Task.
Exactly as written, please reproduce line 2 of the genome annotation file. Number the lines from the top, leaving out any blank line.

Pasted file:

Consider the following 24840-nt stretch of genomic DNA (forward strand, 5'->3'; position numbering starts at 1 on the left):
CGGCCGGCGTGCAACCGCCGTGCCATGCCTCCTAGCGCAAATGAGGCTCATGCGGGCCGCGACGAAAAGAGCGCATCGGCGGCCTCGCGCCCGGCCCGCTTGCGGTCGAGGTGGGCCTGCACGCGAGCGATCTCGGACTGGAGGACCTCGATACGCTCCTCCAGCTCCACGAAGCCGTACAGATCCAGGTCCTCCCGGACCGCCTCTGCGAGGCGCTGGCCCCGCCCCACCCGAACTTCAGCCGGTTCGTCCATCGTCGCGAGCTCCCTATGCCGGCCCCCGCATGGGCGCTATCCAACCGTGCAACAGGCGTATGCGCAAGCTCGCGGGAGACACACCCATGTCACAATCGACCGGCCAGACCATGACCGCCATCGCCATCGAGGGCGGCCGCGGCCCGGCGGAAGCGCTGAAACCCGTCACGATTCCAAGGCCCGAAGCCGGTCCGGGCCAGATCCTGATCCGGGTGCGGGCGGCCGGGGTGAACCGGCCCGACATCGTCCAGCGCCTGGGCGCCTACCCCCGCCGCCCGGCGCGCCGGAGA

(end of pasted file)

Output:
CGGCCGGCGTGCAACCGCCGTGCCATGCCTCCTAGCGCAAATGAGGCTCATGCGGGCCGCGACGAAAAGAGCGCATCGGCGGCCTCGCGCCCGGCCCGCTTGCGGTCGAGGTGGGCCTGCACGCGAGCGATCTCGGACTGGAGGACCTCGATACGCTCCTCCAGCTCCACGAAGCCGTACAGATCCAGGTCCTCCCGGACCGCCTCTGCGAGGCGCTGGCCCCGCCCCACCCGAACTTCAGCCGGTTCGTCCATCGTCGCGAGCTCCCTATGCCGGCCCCCGCATGGGCGCTATCCAACCGTGCAACAGGCGTATGCGCAAGCTCGCGGGAGACACACCCATGTCACAATCGACCGGCCAGACCATGACCGCCATCGCCATCGAGGGCGGCCGCGGCCCGGCGGAAGCGCTGAAACCCGTCACGATTCCAAGGCCCGAAGCCGGTCCGGGCCAGATCCTGATCCGGGTGCGGGCGGCCGGGGTGAACCGGCCCGACATCGTCCAGCGCCTGGGCGCCTACCCCCGCCGCCCGGCGCGCCGGAGA